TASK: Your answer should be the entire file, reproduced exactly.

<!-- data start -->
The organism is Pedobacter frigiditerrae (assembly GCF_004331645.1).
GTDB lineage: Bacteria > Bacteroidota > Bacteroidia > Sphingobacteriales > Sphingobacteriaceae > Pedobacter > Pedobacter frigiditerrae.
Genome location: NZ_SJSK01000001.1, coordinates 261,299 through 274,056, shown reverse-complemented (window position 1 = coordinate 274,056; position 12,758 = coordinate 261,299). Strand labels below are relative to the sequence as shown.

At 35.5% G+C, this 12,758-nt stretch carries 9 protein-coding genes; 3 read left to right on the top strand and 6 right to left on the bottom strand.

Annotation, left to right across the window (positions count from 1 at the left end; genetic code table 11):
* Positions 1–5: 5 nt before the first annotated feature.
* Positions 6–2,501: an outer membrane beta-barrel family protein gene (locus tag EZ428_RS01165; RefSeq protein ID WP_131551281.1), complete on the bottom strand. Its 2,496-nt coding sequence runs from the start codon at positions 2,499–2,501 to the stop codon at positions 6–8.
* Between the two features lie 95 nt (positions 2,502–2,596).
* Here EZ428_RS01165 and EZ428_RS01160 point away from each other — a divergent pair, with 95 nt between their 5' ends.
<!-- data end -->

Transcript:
The organism is Pedobacter frigiditerrae (assembly GCF_004331645.1).
GTDB lineage: Bacteria > Bacteroidota > Bacteroidia > Sphingobacteriales > Sphingobacteriaceae > Pedobacter > Pedobacter frigiditerrae.
Genome location: NZ_SJSK01000001.1, coordinates 261,299 through 274,056, shown reverse-complemented (window position 1 = coordinate 274,056; position 12,758 = coordinate 261,299). Strand labels below are relative to the sequence as shown.

At 35.5% G+C, this 12,758-nt stretch carries 9 protein-coding genes; 3 read left to right on the top strand and 6 right to left on the bottom strand.

Annotation, left to right across the window (positions count from 1 at the left end; genetic code table 11):
* Positions 1–5: 5 nt before the first annotated feature.
* Positions 6–2,501: an outer membrane beta-barrel family protein gene (locus tag EZ428_RS01165; RefSeq protein ID WP_131551281.1), complete on the bottom strand. Its 2,496-nt coding sequence runs from the start codon at positions 2,499–2,501 to the stop codon at positions 6–8.
* Between the two features lie 95 nt (positions 2,502–2,596).
* Here EZ428_RS01165 and EZ428_RS01160 point away from each other — a divergent pair, with 95 nt between their 5' ends.